Wow….Wawrinka!!! 3 cheers! Wonderful display of power-packed tennis at Rod Laver arena at Melbourne Park, Australia, and he swept aside world#1 and seeded#1 here, Rafael Nadal off his feet right in front of legendary Rod Laver, among others. But more about it, a little later; first, a recap of what happened during the fortnight at this tournament.
The first week at Melbourne Park in this year’s opening Asia-Pacific Grand Slam event – 102nd edition – was more in the news for players, ball-boys and spectators- all bearing the brunt of sweltering heat that, at times, hovered around 43 degrees Celsius. Skillful and competitive tennis during this period remained somewhat subdued. This had a direct bearing on the 9 first round retirements – 8 men, 1 woman – that equaled record for most retirements in any grand slam event.
Thankfully, with rains intervening, the tournament into its second week turned out to be a much more weather-friendly and witnessed some of the intensely fought matches. In the stunning upsets, however, Serena Williams (#1seed), Maria Sharapova(#4 seed) fell early at pre-quarterfinals owing largely to injuries they were carrying.
Both singles defending champions – Novak Djokovic, three-time winner here in men’s section and Victoria Azharenka, two-time winner here in women’s, lost in the quarterfinals and failed to defend their titles this time round.
Ana Ivanovic, Samantha Stosure and Caroline Vozniaki – all top players and winners of grand slam event in the past in women’s section, were eliminated early by the new crop of emerging players and thus leaving the field open for bright young stars to shine and make their presence felt. It was here when this tournament witnessed the emergence of bright young stars in women’s section in the form of G Muguruza (Spain), Eugenie Bouchard (19 years) (Canada) and Dominika Cibilkova (Slovakia), the latter making it to the finals as well.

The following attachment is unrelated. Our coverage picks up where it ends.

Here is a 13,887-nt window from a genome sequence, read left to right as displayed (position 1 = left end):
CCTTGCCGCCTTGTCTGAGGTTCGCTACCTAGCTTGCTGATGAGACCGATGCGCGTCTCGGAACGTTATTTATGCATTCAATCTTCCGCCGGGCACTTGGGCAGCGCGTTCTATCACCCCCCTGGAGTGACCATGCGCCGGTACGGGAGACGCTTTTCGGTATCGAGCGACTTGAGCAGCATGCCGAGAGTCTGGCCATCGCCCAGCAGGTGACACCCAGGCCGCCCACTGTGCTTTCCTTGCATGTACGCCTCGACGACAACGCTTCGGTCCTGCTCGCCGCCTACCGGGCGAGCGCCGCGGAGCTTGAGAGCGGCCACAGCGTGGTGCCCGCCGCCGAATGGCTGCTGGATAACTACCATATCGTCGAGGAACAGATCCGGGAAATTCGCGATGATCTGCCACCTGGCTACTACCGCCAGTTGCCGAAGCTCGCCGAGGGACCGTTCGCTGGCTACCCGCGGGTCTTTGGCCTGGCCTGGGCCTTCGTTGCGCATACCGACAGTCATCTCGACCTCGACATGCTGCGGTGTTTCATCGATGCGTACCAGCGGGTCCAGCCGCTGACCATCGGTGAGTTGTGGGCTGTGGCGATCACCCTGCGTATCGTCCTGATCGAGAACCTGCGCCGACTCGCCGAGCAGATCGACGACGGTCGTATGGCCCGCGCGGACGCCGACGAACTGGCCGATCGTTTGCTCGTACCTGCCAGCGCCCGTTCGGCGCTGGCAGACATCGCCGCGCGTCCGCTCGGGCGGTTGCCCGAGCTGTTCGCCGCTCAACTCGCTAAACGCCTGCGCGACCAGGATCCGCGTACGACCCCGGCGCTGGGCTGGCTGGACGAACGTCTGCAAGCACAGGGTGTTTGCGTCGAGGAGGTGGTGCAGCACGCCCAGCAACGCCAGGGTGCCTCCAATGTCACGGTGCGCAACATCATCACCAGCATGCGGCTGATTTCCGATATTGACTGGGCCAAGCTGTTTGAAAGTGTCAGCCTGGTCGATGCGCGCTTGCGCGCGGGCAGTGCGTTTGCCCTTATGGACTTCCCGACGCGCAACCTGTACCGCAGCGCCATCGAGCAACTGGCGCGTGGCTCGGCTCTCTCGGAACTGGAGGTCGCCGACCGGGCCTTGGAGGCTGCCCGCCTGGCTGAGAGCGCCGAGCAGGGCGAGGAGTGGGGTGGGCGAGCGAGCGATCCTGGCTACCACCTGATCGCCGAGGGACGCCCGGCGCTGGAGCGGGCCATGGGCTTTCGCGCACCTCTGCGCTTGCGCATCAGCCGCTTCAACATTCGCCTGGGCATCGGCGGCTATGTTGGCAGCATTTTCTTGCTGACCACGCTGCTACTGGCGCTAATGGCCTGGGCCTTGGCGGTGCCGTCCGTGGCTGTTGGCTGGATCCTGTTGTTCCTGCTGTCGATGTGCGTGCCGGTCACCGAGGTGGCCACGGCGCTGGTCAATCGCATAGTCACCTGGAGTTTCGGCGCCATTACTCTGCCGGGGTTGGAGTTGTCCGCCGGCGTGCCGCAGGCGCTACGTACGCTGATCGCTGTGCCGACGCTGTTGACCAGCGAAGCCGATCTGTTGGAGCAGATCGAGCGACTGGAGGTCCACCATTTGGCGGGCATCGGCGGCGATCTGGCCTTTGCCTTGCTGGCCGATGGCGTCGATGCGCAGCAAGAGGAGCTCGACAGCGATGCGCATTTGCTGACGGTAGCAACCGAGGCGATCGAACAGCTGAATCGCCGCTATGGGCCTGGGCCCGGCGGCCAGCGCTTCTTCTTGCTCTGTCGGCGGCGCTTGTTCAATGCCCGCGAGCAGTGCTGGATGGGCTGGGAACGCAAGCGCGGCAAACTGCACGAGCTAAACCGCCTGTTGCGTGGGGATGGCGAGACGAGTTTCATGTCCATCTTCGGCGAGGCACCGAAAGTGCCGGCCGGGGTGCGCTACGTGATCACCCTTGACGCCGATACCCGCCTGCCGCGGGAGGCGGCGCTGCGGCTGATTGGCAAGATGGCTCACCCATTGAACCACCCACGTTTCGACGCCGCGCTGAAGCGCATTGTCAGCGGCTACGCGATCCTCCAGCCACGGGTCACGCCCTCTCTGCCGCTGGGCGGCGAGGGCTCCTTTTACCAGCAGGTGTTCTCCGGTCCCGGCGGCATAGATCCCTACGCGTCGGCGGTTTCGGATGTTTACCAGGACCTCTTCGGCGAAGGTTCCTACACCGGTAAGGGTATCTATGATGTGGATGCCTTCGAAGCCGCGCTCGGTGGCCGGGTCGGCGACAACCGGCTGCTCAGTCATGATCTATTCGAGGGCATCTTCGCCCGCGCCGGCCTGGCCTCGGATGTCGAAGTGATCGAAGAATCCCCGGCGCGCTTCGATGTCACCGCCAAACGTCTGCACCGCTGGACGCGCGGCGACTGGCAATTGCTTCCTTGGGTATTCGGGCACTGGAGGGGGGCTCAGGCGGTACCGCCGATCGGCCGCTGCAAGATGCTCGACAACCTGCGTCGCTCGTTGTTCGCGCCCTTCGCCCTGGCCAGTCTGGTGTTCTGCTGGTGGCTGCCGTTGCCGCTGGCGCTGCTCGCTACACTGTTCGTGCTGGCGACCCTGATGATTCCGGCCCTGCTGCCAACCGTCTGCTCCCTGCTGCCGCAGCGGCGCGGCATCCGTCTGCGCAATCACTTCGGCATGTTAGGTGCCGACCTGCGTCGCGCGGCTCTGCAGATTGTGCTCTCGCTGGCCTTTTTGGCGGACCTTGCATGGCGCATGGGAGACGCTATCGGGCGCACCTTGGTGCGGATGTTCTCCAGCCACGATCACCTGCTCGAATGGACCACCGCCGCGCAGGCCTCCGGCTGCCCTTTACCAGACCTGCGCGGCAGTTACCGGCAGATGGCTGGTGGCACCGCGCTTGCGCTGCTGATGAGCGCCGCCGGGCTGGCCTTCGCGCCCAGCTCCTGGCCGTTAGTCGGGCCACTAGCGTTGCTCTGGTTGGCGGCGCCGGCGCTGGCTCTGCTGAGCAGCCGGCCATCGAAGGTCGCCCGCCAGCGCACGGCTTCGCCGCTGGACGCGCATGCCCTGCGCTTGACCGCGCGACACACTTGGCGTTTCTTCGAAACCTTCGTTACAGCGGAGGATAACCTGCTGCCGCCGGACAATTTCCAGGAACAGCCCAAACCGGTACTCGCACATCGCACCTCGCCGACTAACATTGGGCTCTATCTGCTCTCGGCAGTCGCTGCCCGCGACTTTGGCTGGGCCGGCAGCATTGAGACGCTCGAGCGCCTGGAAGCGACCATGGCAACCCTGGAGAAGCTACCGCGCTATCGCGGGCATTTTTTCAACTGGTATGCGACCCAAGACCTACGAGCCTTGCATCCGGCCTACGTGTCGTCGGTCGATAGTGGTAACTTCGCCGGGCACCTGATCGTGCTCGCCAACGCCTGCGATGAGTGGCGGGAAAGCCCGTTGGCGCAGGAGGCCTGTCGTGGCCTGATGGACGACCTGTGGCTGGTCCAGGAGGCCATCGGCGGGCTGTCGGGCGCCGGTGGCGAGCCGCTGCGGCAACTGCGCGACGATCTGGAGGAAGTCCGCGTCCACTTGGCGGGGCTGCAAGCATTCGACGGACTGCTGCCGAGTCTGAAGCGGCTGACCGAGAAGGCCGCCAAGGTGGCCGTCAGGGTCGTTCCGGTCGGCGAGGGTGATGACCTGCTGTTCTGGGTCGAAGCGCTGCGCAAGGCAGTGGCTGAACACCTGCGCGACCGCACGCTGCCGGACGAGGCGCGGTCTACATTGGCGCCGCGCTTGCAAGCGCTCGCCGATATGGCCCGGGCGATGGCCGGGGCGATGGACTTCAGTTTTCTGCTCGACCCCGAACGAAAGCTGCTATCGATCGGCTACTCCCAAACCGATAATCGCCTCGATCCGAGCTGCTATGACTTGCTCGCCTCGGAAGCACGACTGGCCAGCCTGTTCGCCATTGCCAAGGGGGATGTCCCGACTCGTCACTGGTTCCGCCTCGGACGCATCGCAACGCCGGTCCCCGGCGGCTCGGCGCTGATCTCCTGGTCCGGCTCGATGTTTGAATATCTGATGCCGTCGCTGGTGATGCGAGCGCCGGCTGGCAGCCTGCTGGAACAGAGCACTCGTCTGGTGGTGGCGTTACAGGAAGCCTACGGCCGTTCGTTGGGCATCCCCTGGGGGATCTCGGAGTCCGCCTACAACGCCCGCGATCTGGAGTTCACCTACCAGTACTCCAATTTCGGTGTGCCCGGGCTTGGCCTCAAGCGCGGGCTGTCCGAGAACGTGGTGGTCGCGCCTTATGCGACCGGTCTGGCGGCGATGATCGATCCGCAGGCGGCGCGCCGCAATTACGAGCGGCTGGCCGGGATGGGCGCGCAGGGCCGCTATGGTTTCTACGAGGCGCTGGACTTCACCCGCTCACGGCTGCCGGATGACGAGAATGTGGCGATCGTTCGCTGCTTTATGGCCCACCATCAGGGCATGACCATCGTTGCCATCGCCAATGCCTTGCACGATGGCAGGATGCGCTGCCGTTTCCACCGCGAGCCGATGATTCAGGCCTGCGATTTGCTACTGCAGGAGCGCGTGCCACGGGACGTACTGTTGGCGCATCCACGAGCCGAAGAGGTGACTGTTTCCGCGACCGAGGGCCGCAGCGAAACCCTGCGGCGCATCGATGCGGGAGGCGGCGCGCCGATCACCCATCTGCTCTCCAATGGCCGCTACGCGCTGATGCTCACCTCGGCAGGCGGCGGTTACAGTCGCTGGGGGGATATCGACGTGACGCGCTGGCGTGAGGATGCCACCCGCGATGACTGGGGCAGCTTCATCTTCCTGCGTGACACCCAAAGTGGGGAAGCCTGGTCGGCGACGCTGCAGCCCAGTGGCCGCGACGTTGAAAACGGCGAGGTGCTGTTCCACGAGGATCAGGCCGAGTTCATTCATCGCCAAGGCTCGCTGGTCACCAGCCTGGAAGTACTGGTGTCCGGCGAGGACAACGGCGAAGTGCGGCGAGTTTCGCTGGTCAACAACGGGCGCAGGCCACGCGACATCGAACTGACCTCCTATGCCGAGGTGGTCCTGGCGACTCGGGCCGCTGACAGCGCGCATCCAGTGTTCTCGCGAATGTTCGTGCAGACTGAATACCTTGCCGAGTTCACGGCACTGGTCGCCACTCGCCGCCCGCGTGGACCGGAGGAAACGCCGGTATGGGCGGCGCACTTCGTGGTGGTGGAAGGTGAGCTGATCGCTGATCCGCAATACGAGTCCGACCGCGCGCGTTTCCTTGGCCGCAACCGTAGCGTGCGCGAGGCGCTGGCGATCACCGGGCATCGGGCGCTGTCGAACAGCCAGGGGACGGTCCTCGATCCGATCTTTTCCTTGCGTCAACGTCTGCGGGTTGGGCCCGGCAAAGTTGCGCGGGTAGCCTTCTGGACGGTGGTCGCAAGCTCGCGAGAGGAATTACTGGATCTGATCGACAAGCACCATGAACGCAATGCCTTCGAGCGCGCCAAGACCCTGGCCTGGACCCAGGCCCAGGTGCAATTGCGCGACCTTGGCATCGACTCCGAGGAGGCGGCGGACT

In the women’s singles final between Li Na (31 years) (China: # 4 seed) and Cibilkova (24 years) (#20 seed), the match seemed headed for some keen contest when the first set got into the tie breaker where, in the end, the Chinese prevailed. Li Na, there on, drawing on her experiences of couple of appearances in finals here (2009 and 2011), never seemed to put her foot off pedal and won the second and final, and with it the title, with consummate ease at 6-0. It was the first time ever that a Chinese, and an Asian befittingly has won this tournament that’s hailed as Asia-Pacific’s Grand Slam event.
Cibulkova, the losing finalist, contrary to what one is used to witnessing, was seen wearing smile, showing no signs of any negative emotions and regrets and, in fact, in her post-match- presentation-function she went on to say that it was the fantastic two weeks of her life she has had. It was obviously an otherwise a scene, quite different from the one, where the loser, at the end of the finals, is often seen looking for someone to borrow a shoulder to shed a few tears on. After all, in the professional tennis circuit a win or a loss, particularly in finals, makes a hell of difference in terms of prize money and the ATP (Association of Tennis Professionals) rankings.
Quite in contrast to this, a day later, one could easily see the kind of emotional breakdown Nadal was struggling to hold back and was occasionally seen wiping off tears ready to roll down his cheeks during the post match presentation ceremony.
Ahead of summit clash, Stanislas Wawrinka (# 8 seed) acknowledging that even while he had never beaten Nadal in their 12 previous encounters, he wasn’t, however, overawed by the occasion and was instead focusing on to put it across the #1 seed. The proceedings started in a whirlwind fashion and those who had imagined Nadal taking the initiatives early on, were truly in for huge surprise as Wawrinka took the first two sets: 6-3, 6-2.
Nadal taking the ‘medical time out’ (3 minutes) during 2nd Set meant all was not well with his full physical fitness. Earlier, during quarter finals and semi finals matches against Dimitrov (Bulgaria) and Roger Federer respectively, he after getting treated for a blister in his left playing palm, went on to win. He, however, seemed to be running out of luck in final; a back pain that seemed aggravated, halted his indomitable spirit he is known for, to continue his fight on. Even though he clinched the 3rd Set at 6-3, Wawrinka came back strongly to claim the 4th and with it the championship title.
Beating world#1 and world#2 in a tournament has brought rich dividend for this Swiss player who has, in the past, always been overshadowed by his more illustrious compatriot Roger Federer. Now at long last he has a place in the sun, his first Grand Slam title. And when the fresh ATP rankings are out a day later on Monday, he is at #3, his best ever in his professional career.
At the end of the day, moreover, the winner in men’s and women’s singles are richer by the prize money of 2.65 million US Dollar while the finalists by 1.325 million Dollars.